Fifth course – Part 1, Making the Molé
Tell someone your making a chocolate dinner or that you are using chocolate for a savory dish and they’ll think molé. This happened several times to me when I would tell people what I was planning to do. I’m guilty of it too, since it was the first thing I considered when I started brainstorming the dinner. Anticipating this, I decided to take the molé in a bit of a different direction and use it as a filling for ravioli. Then, I thought, to add a bit more novelty, I would make the pasta with chocolate powder.
For the molé sauce, I borrowed from Rick Bayless. Below is with my variation with only some slight changes.
Oaxacan Black Molé
4 Ancho chilies, dried
3 Negro chilies, dried
2 Guajillo chilies, dried
1 Large Onion (I used yellow, Bayless would tell you to use white, though)
3 cloves Garlic
1/4 + 3 T Cup Peanut Oil
1/4 Cup Almonds
1/4 Cup Spanish Peanuts
1/4 Cup Peacans
1/4 Cup Sesame Seeds
8 Cups Chicken Broth
1/2 Cup Sultanas (Golden Raisins)
4 Tomatillos, husked and quartered
4 Plum Tomatoes, peeled (I used canned)
1/2 Cup Tomato Juice (from the above can)
1/2 tsp Coriander Seeds
1/4 tsp Cloves, ground
1/2 tsp Black Pepper, ground
1/2 tsp Cinnamon, ground
1/2 tsp Cumin, ground
1 tsp Oregano, ground (use fresh if you have it)
1/2 tsp Thyme, fresh
1/2 Banana, ripe
1/2 Cup Bread crumbs (homemade are best)
1-2 Chipotles in adobo
1/2 Cup Chocolate (Unsweetened or Bittersweet)
1 Bay Leaf
1 tsp Anise Seed
1/4 Cup Turbinado Sugar
1 T Salt, Kosher
Additional Salt and Pepper to taste
This is probably the most ingredients I have ever used to make just one dish. Plan on spending most the day making this.
Alright, here we go:
Stem and seed the dried chilies. Discard the stems and add about half of the seeds to a dry skillet over medium high heat until they are black, shaking the pan periodically, if you had a corn tortilla on hand go ahead and tear it into pieces and blacken it with the seeds. You’re going to want the exhaust fan on for this.
Once they’re nice and charred, transfer them to a mesh strainer and rinse with running water for 30 seconds or so. Add them to the food processor.
Preheat the oven to 350 F. Toss the unpeeled cloves of garlic to the same pan and toast. Turning the garlic as needed to get an even blackening, about 10 minutes.
Remove the garlic and add the sliced onion, sprinkle with a little salt and pepper and cook until dry and slightly blackened, another 10-15 minutes; turning frequently so that they don’t burn.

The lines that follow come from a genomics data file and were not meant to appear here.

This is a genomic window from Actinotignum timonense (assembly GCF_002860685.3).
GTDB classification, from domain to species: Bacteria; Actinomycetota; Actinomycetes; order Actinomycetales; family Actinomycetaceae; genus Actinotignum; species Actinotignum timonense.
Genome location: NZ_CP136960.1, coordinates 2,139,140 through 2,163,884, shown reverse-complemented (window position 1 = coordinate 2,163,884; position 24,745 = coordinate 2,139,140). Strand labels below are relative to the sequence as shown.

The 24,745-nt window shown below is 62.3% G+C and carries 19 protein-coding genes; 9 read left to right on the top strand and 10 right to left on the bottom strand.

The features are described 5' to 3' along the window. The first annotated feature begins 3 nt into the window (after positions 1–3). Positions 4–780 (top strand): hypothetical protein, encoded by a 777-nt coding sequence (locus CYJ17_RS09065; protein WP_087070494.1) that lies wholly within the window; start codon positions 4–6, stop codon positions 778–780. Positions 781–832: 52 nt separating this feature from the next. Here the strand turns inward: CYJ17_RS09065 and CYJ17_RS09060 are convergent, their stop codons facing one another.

Peel the garlic and add it, and the onions to the food processor along with the chili seeds. Pour 1/2 cup of chicken broth into the food processor and puree until smooth. Transfer that puree to a bowl and set aside. Don’t worry about cleaning or even rinsing the processor, we’re going to use it again.
On a sheet pan, add the almonds, peanuts, and pecans and pop them in the oven to toast just until fragrant about 5 minutes. Then add the sesame seeds and toast for another 3-4 minutes.
In the saute pan add 1/4 cup of the peanut oil. When the oil is hot add the dried chilies and fry, turning to cook on both sides, until aromatic, about 1-2 minutes.
Depending on the size of your pan you may want to saute these in batches. Let cool/drain on paper towels for a few minutes then transfer to a bowl along with the sultanas.
Cover with warm water and let soak for about 30 minutes.
Add nuts to the food processor with 1 1/2 cups of broth and puree. Transfer to another bowl.
Now add the tomatillos, tomatoes, and 1/2 cup of tomato juice (or broth if you used fresh tomatoes) to the food processor and puree. Transfer that puree to yet another bowl.
Next for the food processor: coriander seeds, cloves, black pepper, cinnamon, cumin, oregano, thyme, banana, and bread crumbs, 3/4 cup broth and puree. Transfer to a bowl.
Now drain the chilies and sultanas for the water, reserving the soaking liquid. Put the chilies and sultanas in the food processor with the chipotles and 1/4 cup of the soaking liquid then puree.
Heat a large pot over medium. Add 3 T of peanut oil, when it shimmers add the tomato puree. Reduce until about the consistency of tomato paste, 15-20 minutes.
Add the the nut puree and the blackened seed/onion/garlic puree, stir it in and reduce until thick and pasty, another 10 minutes or so. Next mix in the banana/spice puree and cook for another 5 minutes. Lower the heat to medium-low. Add the chili puree and reduce, stirring occasionally for 20-30 minutes. You want it to end up thick and dark.
Now stir in 5 cups of broth plus 2 cups of soaking liquid and bring to a simmer. Add 1/2 cup chopped chocolate, bay leaf, anise seeds, and continue to simmer partly covered for an hour. I ended up getting a wild hair and decided to practice making my own chocolate from cacao nibs. We’ll delve more into this on a future blog.
It would definitely, be easier to just use already made chocolate. In that case, I would recommend Taza’s Mexicano Stone Ground Chocolate disc.
Next, add the turbinado sugar and the salt. I used an immersion blender to puree the molé again before pressing the whole lot through a medium mesh strainer into a large bowl. Taste and adjust seasoning, adding more salt, pepper, sugar, etc.
The molé can be made several days in advance. Up next , we’ll mix up some filling, pasta, and put it all together.